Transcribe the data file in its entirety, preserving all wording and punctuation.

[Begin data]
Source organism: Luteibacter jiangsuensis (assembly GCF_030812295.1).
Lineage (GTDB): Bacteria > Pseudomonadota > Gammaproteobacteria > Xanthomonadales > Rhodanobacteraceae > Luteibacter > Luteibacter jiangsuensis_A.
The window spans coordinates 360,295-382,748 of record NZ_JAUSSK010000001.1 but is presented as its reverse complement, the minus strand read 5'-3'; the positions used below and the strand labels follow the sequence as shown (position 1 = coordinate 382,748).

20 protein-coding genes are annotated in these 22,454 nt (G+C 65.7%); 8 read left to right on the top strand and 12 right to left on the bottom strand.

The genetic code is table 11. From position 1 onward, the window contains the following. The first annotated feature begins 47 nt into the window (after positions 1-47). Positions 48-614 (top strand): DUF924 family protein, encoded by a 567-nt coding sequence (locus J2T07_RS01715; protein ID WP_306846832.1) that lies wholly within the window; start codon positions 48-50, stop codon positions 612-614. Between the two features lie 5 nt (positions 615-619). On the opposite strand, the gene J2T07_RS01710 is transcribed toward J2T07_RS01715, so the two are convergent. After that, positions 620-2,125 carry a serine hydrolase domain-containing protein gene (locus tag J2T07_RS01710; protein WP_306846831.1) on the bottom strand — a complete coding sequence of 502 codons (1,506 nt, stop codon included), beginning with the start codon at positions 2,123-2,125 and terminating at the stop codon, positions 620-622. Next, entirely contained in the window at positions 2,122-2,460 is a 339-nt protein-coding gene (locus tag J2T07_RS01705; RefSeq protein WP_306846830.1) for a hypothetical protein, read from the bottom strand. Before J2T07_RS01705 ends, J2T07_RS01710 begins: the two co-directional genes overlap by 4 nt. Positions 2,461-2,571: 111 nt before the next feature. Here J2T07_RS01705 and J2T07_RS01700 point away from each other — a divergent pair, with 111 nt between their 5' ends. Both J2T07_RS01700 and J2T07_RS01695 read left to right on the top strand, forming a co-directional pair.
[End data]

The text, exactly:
Source organism: Luteibacter jiangsuensis (assembly GCF_030812295.1).
Lineage (GTDB): Bacteria > Pseudomonadota > Gammaproteobacteria > Xanthomonadales > Rhodanobacteraceae > Luteibacter > Luteibacter jiangsuensis_A.
The window spans coordinates 360,295-382,748 of record NZ_JAUSSK010000001.1 but is presented as its reverse complement, the minus strand read 5'-3'; the positions used below and the strand labels follow the sequence as shown (position 1 = coordinate 382,748).

20 protein-coding genes are annotated in these 22,454 nt (G+C 65.7%); 8 read left to right on the top strand and 12 right to left on the bottom strand.

The genetic code is table 11. From position 1 onward, the window contains the following. The first annotated feature begins 47 nt into the window (after positions 1-47). Positions 48-614 (top strand): DUF924 family protein, encoded by a 567-nt coding sequence (locus J2T07_RS01715; protein ID WP_306846832.1) that lies wholly within the window; start codon positions 48-50, stop codon positions 612-614. Between the two features lie 5 nt (positions 615-619). On the opposite strand, the gene J2T07_RS01710 is transcribed toward J2T07_RS01715, so the two are convergent. After that, positions 620-2,125 carry a serine hydrolase domain-containing protein gene (locus tag J2T07_RS01710; protein WP_306846831.1) on the bottom strand — a complete coding sequence of 502 codons (1,506 nt, stop codon included), beginning with the start codon at positions 2,123-2,125 and terminating at the stop codon, positions 620-622. Next, entirely contained in the window at positions 2,122-2,460 is a 339-nt protein-coding gene (locus tag J2T07_RS01705; RefSeq protein WP_306846830.1) for a hypothetical protein, read from the bottom strand. Before J2T07_RS01705 ends, J2T07_RS01710 begins: the two co-directional genes overlap by 4 nt. Positions 2,461-2,571: 111 nt before the next feature. Here J2T07_RS01705 and J2T07_RS01700 point away from each other — a divergent pair, with 111 nt between their 5' ends. Both J2T07_RS01700 and J2T07_RS01695 read left to right on the top strand, forming a co-directional pair.